What's up With Lithium in the Air?

Ramesh is a member of The Motley Fool Blog Network -- entries represent the personal opinion of the blogger and are not formally edited.

Boeing (NYSE: BA) has been losing ground lately over news that there might be flaws in the design of its latest Model 787-8 aircraft. 

The Federal Aviation Administration (FAA) issued an Emergency Airworthiness Directive (AD) on Jan. 16, requiring modification of the battery system on any 787s currently under manufacture, plus a few already in service at United Airlines (NYSE: UAL) and All Nippon Airways among others. As a result, 787 aircraft all over the world are being grounded. 

The AD was issued as a result of recent incidents involving the lithium-ion batteries used to power most of the plane's onboard systems.  The stock has been weighed down by these recent reports, along with the recent FAA action, and has lost about 5% of its value since the beginning of this year.  Should investors be worried?

The Lithium-ion Battery Conundrum

Lithium-ion batteries have caused previous problems on jet airplanes. In 2010, the FAA issued a Safety Alert For Operators (SAFO) that addressed “Risks in transporting Lithium Batteries in Cargo by Aircraft.”  The FAA indicated that tests showed that these batteries had certain characteristics that caused them to overheat, thus posing the dangers of fire and smoke. 

In fact, the FAA notes that these batteries are suspected to have contributed to United Parcel Service (NYSE: UPS) Flight 006's crash in the United Arab Emirates on Sept. 3, 2010.  That flight carried large quantities of Lithium-ion batteries as cargo.  The FAA has not placed definitive blame on these batteries; however, the TSA follows FAA limits on the size of lithium batteries that passengers can carry on board. 

Given the previous anecdotal experiences with transporting lithium-ion batteries by aircraft, one would have expected Boeing to conduct extra testing and due diligence on any new aircraft that used these batteries extensively. Lithium-ion batteries are preferred mainly because of their light weight, along with other advantages such as no memory effect, which would progressively reduce battery life. 

Boeing has stated in a press release that it stands behind the safety of the 787.  However, there is still the question as to what it will take to identify the problem and fix it.  That could involve redesign of the battery systems on already built aircraft, resulting in delays in aircraft delivery schedules.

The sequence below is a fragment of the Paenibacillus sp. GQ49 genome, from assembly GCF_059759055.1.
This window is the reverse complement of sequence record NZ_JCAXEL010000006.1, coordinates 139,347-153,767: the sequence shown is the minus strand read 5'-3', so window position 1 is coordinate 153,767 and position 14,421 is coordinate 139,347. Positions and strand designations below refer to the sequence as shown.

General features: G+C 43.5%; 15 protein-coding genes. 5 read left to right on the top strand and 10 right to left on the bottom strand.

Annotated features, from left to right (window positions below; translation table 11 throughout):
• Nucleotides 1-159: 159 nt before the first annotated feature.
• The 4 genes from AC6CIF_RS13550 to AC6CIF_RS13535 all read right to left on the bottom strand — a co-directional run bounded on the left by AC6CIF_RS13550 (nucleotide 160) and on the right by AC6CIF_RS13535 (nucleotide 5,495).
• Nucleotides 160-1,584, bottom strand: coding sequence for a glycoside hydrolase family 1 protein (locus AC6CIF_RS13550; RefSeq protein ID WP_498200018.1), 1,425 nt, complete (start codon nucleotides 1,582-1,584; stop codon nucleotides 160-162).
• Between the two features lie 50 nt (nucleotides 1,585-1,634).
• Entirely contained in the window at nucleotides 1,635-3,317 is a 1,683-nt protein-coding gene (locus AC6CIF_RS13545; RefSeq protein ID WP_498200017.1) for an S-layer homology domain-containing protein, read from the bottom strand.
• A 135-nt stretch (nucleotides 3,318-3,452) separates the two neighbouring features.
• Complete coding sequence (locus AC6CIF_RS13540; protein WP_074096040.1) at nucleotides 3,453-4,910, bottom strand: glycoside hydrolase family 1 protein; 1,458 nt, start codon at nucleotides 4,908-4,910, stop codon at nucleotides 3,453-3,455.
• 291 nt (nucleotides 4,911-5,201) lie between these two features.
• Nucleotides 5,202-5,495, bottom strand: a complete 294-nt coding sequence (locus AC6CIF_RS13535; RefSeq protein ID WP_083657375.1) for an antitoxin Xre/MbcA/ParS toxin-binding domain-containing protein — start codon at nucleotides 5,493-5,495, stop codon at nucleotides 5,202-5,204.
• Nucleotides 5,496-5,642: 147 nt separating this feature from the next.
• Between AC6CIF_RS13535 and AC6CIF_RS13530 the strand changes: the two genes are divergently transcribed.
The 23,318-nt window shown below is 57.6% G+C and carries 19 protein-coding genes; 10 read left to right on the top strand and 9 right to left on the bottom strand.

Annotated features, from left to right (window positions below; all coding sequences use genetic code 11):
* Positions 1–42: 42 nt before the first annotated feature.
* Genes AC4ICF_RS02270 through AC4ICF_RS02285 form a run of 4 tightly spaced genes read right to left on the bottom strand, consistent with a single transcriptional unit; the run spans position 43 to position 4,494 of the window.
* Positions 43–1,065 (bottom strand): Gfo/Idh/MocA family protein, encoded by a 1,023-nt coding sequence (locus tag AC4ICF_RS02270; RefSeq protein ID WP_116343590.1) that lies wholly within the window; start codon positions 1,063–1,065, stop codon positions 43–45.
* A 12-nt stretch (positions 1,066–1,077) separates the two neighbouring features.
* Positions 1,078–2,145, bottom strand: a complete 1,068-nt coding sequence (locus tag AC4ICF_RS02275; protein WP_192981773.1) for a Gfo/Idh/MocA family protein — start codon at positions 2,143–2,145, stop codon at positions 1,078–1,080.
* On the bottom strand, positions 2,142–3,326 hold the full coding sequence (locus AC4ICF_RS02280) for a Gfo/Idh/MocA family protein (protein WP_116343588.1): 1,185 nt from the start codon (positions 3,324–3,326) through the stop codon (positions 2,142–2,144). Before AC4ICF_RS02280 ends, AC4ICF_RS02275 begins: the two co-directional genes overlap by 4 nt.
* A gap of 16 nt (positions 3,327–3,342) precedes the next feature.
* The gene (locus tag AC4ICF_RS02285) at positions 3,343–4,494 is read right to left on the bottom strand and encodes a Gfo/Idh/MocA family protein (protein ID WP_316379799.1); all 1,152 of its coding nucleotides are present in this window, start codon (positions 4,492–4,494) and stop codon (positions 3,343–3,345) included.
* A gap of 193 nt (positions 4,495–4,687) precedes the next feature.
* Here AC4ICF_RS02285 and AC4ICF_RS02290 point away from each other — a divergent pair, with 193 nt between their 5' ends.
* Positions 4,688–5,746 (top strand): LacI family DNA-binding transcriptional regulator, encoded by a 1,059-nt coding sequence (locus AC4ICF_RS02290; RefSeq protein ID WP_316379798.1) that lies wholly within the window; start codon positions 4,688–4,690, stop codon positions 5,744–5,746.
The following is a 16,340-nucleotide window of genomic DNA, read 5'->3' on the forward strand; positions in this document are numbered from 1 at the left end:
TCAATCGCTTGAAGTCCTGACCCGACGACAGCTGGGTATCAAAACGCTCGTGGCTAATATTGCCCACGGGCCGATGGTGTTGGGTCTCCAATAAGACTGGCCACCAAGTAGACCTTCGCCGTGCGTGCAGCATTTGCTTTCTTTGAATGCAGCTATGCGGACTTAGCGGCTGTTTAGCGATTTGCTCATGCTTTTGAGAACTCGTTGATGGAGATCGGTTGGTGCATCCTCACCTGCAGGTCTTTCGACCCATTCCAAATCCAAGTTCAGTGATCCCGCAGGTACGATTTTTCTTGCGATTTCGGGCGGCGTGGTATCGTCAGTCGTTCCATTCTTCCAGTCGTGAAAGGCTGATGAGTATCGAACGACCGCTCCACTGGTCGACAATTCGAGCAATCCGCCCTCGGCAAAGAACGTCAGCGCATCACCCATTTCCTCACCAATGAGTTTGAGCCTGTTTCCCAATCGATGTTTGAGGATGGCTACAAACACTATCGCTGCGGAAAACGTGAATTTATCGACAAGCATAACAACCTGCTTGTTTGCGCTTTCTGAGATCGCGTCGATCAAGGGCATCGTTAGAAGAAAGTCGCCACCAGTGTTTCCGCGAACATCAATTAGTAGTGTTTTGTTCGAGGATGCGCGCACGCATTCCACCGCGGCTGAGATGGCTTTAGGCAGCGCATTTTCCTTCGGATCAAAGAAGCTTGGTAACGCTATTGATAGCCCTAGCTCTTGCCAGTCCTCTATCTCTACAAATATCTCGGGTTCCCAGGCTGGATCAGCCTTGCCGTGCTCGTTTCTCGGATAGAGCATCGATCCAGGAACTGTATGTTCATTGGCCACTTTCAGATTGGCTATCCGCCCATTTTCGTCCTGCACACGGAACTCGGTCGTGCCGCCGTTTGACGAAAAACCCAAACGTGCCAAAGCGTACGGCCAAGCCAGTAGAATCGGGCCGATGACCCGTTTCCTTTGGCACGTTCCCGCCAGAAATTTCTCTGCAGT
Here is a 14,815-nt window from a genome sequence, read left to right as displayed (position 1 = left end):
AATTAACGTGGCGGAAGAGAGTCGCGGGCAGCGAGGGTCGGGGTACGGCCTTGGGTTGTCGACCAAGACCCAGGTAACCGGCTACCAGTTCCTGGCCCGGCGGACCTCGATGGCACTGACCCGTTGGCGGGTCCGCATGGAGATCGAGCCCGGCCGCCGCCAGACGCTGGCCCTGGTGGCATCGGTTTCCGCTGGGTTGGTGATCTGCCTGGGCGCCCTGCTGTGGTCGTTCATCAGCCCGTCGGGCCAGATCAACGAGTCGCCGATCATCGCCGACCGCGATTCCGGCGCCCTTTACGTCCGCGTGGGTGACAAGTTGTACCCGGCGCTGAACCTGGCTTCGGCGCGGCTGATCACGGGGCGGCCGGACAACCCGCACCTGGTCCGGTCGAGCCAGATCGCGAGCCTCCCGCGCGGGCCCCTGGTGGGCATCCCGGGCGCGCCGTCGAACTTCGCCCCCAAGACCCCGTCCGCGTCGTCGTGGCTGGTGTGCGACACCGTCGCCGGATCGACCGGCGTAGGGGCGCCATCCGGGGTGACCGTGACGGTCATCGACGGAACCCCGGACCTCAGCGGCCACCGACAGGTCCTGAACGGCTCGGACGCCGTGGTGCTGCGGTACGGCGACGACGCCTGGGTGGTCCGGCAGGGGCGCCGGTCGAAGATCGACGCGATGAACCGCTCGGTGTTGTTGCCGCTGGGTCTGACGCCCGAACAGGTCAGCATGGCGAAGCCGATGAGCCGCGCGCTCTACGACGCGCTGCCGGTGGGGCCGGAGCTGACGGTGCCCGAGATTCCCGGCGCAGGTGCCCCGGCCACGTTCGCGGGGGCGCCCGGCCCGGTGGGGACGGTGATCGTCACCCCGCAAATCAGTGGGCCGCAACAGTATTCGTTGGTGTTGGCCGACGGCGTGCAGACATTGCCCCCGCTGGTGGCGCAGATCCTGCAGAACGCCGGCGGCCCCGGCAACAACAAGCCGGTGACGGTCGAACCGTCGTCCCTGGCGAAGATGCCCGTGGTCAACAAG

The 787's Importance For Boeing

In its third-quarter 2012 earnings release, Boeing raised year end guidance for revenue, earnings and operating cash flow and talks about growing momentum of 787 deliveries. What happens when that “momentum” gets reduced due to these battery problems, which could potentially delay deliveries? 

Boeing would likely have a cash flow problem, at least temporarily.  Given the company's $378 billion backlog, and its status as a duopoly along with Airbus (owned by European-traded EADS), these problems are unlikely to be devastating to the stock. 

Commercial airplanes form the bulk of Boeing’s revenue, according to its latest earnings release.  The 787 model has over 800 orders, as shown on the company's orders report. 49 have been delivered so far, based on their 2012 & 2011 reports. 

The popularity of this airplane owes to the expected fuel savings resulting from the use of lighter materials. Airlines are looking forward to these deliveries, and delays might affect their plans, but don’t expect a rash of cancellations.  A radical redesign requirement might be the only reason for increased worry, but that possibility is remote.  However, any redesign, even if minor, requires FAA recertification, which will cause delays.

Prospects for Boeing
The stock is generally a stable one that also pays a dividend.  The company has a strong balance sheet that should allow it to weather any hit to future earnings.  In fact, Boeing's Q4 2012 results are scheduled to be released on Jan. 30.  It would be wise to wait until them to initiate a position, if one is so inclined.

No positions.

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